Domenico "Mimmo" Spano speaks with a scrap book of memories in his lap as he poses for a photo at his atelier in the Manhattan borough of New York City, New York, U.S., October 8, 2020. Spano, a Manhattan-based Italian tailor who goes by the nickname of "Mimmo" and makes suits starting from $5,400, said he was making three to five suits a month now compared to 10 or 15 in good times. But he was not too worried and said he had managed to keep in touch with his customers during lockdown, by phoning them and setting up appointments. He said people still liked to buy clothes from him to shake off the virus gloom, and some of his customers had gained or lost weight during the pandemic, and it was cheaper for them to buy a new suit rather than alter an old one. "What I make over here, no-one needs. This is something somebody buys because they like it, you know? Nobody needs a $5,000 - $6,000 suit. They want to have it. They don't need it. You know what I mean? And I tell the truth when people are saying 'Mimmo, I don't know what I need.' The first thing I say is, 'You don't need anything. What would you like?'" Picture taken October 8, 2020. REUTERS/Carlo Allegri
HEALTH-CORONAVIRUS/SUITS
RTX82E88
October 15, 2020
Wool and sheep producer Micheal Field looks at his merino sheep on the property "Benangaroo" in Jugiong,...
Jugiong, Australia
Wool and sheep producer Micheal Field looks at his merino sheep on the property "Benangaroo" in Jugiong...
Wool and sheep producer Micheal Field looks at his merino sheep on the property "Benangaroo" in Jugiong, New South Wales, Australia October 7, 2020. Picture taken on October 7, 2020. REUTERS/Jill Gralow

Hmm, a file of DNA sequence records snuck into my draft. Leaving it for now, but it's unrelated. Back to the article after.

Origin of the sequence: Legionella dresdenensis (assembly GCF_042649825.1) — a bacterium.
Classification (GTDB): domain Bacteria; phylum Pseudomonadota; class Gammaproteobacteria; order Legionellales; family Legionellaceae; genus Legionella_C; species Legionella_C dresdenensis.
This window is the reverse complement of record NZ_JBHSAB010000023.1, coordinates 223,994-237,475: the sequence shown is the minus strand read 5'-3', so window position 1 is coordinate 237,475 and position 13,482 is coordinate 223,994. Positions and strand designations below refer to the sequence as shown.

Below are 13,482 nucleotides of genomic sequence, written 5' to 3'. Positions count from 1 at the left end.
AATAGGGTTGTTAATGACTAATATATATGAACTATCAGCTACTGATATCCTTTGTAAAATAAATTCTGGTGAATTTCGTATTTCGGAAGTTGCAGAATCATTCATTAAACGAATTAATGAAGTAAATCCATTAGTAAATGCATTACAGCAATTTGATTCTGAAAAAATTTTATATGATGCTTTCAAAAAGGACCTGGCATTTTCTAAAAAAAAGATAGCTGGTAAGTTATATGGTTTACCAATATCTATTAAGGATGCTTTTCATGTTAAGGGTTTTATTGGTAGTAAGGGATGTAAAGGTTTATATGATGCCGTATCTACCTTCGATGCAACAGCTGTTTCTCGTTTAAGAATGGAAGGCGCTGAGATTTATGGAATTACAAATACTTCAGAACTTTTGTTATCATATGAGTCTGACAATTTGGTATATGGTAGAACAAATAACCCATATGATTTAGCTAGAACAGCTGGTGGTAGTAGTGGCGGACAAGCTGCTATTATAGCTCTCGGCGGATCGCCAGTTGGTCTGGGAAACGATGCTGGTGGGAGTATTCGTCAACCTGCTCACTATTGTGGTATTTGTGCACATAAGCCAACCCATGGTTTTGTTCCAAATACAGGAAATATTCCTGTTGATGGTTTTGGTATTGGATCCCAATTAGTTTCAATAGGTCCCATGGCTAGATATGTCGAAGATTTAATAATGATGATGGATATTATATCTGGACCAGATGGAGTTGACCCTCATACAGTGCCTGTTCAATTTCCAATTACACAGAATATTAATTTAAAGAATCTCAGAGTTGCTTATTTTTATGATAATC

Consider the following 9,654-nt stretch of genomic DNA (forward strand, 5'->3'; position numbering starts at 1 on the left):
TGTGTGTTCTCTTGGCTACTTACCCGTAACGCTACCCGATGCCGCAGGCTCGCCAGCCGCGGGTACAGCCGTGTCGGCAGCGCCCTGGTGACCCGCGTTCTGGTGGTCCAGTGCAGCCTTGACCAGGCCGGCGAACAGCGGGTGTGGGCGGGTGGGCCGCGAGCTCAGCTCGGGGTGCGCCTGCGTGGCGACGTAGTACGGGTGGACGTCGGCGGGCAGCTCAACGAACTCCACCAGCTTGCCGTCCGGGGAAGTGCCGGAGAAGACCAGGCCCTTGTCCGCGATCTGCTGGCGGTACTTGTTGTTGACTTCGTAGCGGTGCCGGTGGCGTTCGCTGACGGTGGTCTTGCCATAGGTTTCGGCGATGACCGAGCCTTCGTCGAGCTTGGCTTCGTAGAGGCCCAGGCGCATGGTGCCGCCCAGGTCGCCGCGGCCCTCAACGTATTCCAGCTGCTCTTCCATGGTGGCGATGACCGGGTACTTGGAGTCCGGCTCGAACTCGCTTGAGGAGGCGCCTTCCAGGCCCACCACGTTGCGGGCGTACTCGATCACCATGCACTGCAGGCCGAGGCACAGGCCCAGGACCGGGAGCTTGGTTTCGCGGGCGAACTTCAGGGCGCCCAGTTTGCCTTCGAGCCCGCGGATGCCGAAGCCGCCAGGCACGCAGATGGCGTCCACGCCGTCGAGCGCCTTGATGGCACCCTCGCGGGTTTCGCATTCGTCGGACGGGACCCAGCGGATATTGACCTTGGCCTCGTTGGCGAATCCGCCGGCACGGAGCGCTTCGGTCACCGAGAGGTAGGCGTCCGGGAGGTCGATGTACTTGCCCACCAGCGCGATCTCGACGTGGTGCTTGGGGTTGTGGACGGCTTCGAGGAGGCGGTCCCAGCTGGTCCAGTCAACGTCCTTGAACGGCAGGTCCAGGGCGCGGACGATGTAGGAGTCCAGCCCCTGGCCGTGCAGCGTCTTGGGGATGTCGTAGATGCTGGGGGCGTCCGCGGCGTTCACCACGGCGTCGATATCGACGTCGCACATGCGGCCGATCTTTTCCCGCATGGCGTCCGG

HEALTH-CORONAVIRUS/SUITS
RTX82E87
October 15, 2020
Australian sheep and wool producer Dave Young and his working dog Bill are seen on his property "Ferndale"...
BOOKHAM, Australia
Australian sheep and wool producer Dave Young and his working dog are seen on his property in Bookham...
Australian sheep and wool producer Dave Young and his working dog Bill are seen on his property "Ferndale" in Bookham, Yass, New South Wales, Australia October 6, 2020. Picture taken October 6, 2020. REUTERS/Jill Gralow
HEALTH-CORONAVIRUS/SUITS
RTX82E86
October 15, 2020
Merino sheep belonging to Australian sheep and wool producer Dave Young are seen on his property "Ferndale"...
BOOKHAM, Australia
Dave Young's merino sheep are seen on his property "Ferndale" in Bookham
Merino sheep belonging to Australian sheep and wool producer Dave Young are seen on his property "Ferndale" in Bookham, Yass, New South Wales, Australia October 6, 2020. Picture taken with a drone. Picture taken on October 6, 2020. REUTERS/Jill Gralow
HEALTH-CORONAVIRUS/SUITS
RTX82E7Z
October 15, 2020
Merino sheep belonging to Australian sheep and wool producer Dave Young are seen on his property "Ferndale"...
BOOKHAM, Australia
Dave Young's merino sheep are seen on his property "Ferndale" in Bookham
Merino sheep belonging to Australian sheep and wool producer Dave Young are seen on his property "Ferndale" in Bookham, Yass, New South Wales, Australia October 6, 2020. Picture taken with a drone. Picture taken on October 6, 2020. REUTERS/Jill Gralow
HEALTH-CORONAVIRUS/SUITS
RTX82E7W
October 15, 2020
Merino sheep belonging to Australian sheep and wool producer Dave Young are seen on his property "Ferndale"...
BOOKHAM, Australia
Merino sheep belonging to Dave Young are seen on his property in Bookham
Merino sheep belonging to Australian sheep and wool producer Dave Young are seen on his property "Ferndale" in Bookham, Yass, New South Wales, Australia October 6, 2020. Picture taken October 6, 2020. REUTERS/Jill Gralow